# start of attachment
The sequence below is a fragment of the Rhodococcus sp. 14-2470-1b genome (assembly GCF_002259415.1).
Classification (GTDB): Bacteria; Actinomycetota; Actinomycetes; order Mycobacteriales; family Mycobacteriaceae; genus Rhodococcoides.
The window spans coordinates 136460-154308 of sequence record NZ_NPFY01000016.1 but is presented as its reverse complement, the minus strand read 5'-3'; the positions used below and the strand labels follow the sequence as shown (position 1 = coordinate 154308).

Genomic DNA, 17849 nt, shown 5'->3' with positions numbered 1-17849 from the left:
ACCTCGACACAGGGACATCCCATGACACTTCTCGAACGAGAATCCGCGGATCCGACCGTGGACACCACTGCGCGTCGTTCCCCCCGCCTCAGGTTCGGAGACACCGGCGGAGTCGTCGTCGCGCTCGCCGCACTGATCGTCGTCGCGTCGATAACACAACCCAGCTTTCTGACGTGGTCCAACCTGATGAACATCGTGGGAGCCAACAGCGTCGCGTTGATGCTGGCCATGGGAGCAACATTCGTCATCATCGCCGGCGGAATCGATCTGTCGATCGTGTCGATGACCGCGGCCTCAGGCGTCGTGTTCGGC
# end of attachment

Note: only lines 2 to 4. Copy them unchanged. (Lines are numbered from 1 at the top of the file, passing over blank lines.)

Classification (GTDB): Bacteria; Actinomycetota; Actinomycetes; order Mycobacteriales; family Mycobacteriaceae; genus Rhodococcoides.
The window spans coordinates 136460-154308 of sequence record NZ_NPFY01000016.1 but is presented as its reverse complement, the minus strand read 5'-3'; the positions used below and the strand labels follow the sequence as shown (position 1 = coordinate 154308).

Genomic DNA, 17849 nt, shown 5'->3' with positions numbered 1-17849 from the left: